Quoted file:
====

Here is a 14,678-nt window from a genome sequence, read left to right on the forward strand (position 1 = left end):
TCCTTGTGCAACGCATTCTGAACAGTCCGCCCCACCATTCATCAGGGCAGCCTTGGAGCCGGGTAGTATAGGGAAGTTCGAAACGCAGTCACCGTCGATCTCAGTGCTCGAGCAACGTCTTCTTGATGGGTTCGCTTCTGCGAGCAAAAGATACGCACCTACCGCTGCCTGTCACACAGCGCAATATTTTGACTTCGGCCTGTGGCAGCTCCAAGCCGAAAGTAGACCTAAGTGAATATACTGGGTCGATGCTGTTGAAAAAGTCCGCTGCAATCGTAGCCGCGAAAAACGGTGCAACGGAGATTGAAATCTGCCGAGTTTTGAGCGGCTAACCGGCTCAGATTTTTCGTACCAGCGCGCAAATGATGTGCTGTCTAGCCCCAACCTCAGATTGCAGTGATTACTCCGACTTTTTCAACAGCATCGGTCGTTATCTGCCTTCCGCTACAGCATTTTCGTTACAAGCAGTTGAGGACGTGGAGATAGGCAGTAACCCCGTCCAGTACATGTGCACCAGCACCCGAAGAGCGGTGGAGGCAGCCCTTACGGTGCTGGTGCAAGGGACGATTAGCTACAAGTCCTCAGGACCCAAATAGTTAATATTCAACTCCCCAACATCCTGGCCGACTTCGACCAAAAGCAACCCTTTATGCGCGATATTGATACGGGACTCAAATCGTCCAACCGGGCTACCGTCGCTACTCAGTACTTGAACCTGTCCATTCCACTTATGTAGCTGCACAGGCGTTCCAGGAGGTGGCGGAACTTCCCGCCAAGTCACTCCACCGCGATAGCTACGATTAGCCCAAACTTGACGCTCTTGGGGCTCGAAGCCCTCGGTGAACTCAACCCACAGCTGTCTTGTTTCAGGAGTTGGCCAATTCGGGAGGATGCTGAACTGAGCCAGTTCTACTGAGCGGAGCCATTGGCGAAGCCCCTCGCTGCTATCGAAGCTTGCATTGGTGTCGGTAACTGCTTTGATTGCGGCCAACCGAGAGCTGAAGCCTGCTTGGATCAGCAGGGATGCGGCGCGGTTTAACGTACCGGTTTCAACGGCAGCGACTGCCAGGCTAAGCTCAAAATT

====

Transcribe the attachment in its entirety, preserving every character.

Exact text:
Here is a 14,678-nt window from a genome sequence, read left to right on the forward strand (position 1 = left end):
TCCTTGTGCAACGCATTCTGAACAGTCCGCCCCACCATTCATCAGGGCAGCCTTGGAGCCGGGTAGTATAGGGAAGTTCGAAACGCAGTCACCGTCGATCTCAGTGCTCGAGCAACGTCTTCTTGATGGGTTCGCTTCTGCGAGCAAAAGATACGCACCTACCGCTGCCTGTCACACAGCGCAATATTTTGACTTCGGCCTGTGGCAGCTCCAAGCCGAAAGTAGACCTAAGTGAATATACTGGGTCGATGCTGTTGAAAAAGTCCGCTGCAATCGTAGCCGCGAAAAACGGTGCAACGGAGATTGAAATCTGCCGAGTTTTGAGCGGCTAACCGGCTCAGATTTTTCGTACCAGCGCGCAAATGATGTGCTGTCTAGCCCCAACCTCAGATTGCAGTGATTACTCCGACTTTTTCAACAGCATCGGTCGTTATCTGCCTTCCGCTACAGCATTTTCGTTACAAGCAGTTGAGGACGTGGAGATAGGCAGTAACCCCGTCCAGTACATGTGCACCAGCACCCGAAGAGCGGTGGAGGCAGCCCTTACGGTGCTGGTGCAAGGGACGATTAGCTACAAGTCCTCAGGACCCAAATAGTTAATATTCAACTCCCCAACATCCTGGCCGACTTCGACCAAAAGCAACCCTTTATGCGCGATATTGATACGGGACTCAAATCGTCCAACCGGGCTACCGTCGCTACTCAGTACTTGAACCTGTCCATTCCACTTATGTAGCTGCACAGGCGTTCCAGGAGGTGGCGGAACTTCCCGCCAAGTCACTCCACCGCGATAGCTACGATTAGCCCAAACTTGACGCTCTTGGGGCTCGAAGCCCTCGGTGAACTCAACCCACAGCTGTCTTGTTTCAGGAGTTGGCCAATTCGGGAGGATGCTGAACTGAGCCAGTTCTACTGAGCGGAGCCATTGGCGAAGCCCCTCGCTGCTATCGAAGCTTGCATTGGTGTCGGTAACTGCTTTGATTGCGGCCAACCGAGAGCTGAAGCCTGCTTGGATCAGCAGGGATGCGGCGCGGTTTAACGTACCGGTTTCAACGGCAGCGACTGCCAGGCTAAGCTCAAAATT